Barely six months after Facebook announced its own digital currency, a plan heralded as the beginning of the end for central banks and government controls over the money supply, the whole thing is looking like a house of cards.
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The project, named Libra, was taken seriously in part because it had the support of major players in global electronic payments, including Visa, Mastercard, Paypal and Stripe. But now they are dropping like flies.
Two weeks ago Paypal pulled out, followed by Visa, Mastercard and Stripe, as well as eBay, Mercado Pago (Latin America's most popular e-commerce platform) and Booking Holdings (owner of travel booking websites including booking.com).
They appear to be spooked by the scrutiny Facebook's operations are attracting from regulators around the world.
European leaders are threatening to do all they can to thwart the Libra plan.
France's minister for the economy, Bruno Le Maire, said his government would not allow a private company "to have the same monetary power as sovereign states" and would join with Italy and Germany "to show clearly that Libra is unwelcome in Europe".
Does it mean Libra is dead on arrival?
Not necessarily. The companies backing away from it might change tack again. Visa, for example, has said its door is still open to Libra.
Others have signalled the same.
What it does means is that governments wanting to mitigate the threat from platforms such as Libra are probably going to have to do more.
The stage is set for central banks seeking to pull the rug from under Libra by issuing their own digital currencies.
What's got governments worried
Right now, unless you use a cryptocurrency like Bitcoin, any transaction you make involves a central-bank-issued currency. It doesn't matter if you never touch cash. Even if you pay for everything electronically, it involves technical transfers of government-backed cash, overseen by banks.
Libra's plan would have made it possible to buy (and sell) things without ever using a national currency.
Bitcoin and other cryptocurrencies showed this was possible, but they lacked the stability of government-backed currencies – their value fluctuated enormously.
Libra promised to overcome that by being a "stablecoin". It'd be pretty steady. That's what made people take notice of it, and made governments concerned. If it caught on, governments could lose control of money. They might lose revenue from consumption taxes. They'd find it harder to fight crime.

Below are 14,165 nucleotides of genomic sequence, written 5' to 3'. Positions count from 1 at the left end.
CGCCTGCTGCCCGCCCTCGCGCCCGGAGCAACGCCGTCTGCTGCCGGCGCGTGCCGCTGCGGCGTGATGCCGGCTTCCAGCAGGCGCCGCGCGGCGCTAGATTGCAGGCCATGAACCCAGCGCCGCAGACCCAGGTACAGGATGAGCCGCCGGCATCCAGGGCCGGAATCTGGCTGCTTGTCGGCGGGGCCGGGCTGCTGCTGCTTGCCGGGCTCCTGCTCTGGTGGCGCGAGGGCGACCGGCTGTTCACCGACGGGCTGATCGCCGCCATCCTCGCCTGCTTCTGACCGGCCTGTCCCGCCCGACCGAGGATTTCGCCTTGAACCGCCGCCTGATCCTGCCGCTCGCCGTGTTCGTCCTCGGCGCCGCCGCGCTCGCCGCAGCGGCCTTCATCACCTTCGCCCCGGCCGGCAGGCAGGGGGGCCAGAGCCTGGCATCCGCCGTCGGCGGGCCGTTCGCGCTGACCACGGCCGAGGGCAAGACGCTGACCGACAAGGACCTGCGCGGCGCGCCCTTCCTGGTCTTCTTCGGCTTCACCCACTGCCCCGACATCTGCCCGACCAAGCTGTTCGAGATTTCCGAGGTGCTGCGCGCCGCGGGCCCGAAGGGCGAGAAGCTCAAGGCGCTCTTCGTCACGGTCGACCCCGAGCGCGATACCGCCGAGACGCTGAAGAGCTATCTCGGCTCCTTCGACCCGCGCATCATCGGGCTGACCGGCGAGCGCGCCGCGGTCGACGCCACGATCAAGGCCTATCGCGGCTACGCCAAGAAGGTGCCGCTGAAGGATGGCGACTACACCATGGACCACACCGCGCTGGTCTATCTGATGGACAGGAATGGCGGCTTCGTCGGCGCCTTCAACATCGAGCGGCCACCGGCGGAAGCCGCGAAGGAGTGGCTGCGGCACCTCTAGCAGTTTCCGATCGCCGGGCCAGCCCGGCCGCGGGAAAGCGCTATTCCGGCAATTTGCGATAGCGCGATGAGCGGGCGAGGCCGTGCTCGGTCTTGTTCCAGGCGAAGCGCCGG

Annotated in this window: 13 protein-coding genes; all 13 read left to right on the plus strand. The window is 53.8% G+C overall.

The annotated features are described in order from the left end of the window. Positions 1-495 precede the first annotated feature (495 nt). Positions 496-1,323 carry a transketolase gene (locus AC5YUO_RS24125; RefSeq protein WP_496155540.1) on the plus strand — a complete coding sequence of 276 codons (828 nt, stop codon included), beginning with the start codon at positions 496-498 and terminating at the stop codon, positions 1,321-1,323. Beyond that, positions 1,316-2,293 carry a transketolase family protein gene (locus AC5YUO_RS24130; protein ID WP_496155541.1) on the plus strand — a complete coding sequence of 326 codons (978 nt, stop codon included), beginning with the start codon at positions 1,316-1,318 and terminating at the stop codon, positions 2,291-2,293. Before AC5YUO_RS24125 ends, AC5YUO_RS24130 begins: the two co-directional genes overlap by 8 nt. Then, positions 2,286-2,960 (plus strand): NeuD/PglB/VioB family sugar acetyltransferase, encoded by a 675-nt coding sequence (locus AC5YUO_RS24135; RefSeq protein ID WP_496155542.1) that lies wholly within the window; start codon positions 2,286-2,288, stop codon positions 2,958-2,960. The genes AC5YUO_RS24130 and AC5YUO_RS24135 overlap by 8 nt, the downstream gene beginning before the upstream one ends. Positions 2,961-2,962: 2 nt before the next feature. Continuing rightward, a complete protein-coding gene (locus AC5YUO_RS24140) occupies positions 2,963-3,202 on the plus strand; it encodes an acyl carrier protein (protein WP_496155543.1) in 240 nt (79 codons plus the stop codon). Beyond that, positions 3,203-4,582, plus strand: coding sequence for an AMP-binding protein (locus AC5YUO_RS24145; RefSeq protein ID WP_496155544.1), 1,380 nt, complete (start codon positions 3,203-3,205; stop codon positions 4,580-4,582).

Their best defence is getting in first
It's why the two global agencies, the Financial Action Task Force and the Bank of International Settlements, have called digital currencies like Libra a major threat to anti money laundering efforts and financial stability.
The initial enthusiasm for Libra, both from key players in the electronic transactions and the public, shows there is demand for something that cuts out the middlemen. If Libra fails, that threat won't vanish. It will simply be postponed.
So governments are now considering developing their own central bank-issued digital currencies. In the United States two members of the US House of Representatives (one a Republican, the other a Democrat) have written to Federal Reserve chairman Jerome Powell to press the issue:
They said, "We are concerned that the primacy of the US Dollar could be in long-term jeopardy from wide adoption of digital fiat [government created] currencies. Internationally, the Bank for International Settlements conducted a study that found that over 40 countries around the world have currently developed or are looking into developing a digital currency."
How would a central bank-issued digital currency differ from the electronic money we use now every time we transfer something from one bank to another?
It would be issued directly to the public and would not be linked to paper money at all. Transactions with it would not need to involve a bank. But the supply of it would be in the hands of governments. They'd get in first.
Elvira Sojli is an Associate Professor of Finance at the University of New South Wales. She has been affiliated with Australia's Capital Markets Cooperative Research Centre.
This article was first published on The Conversation.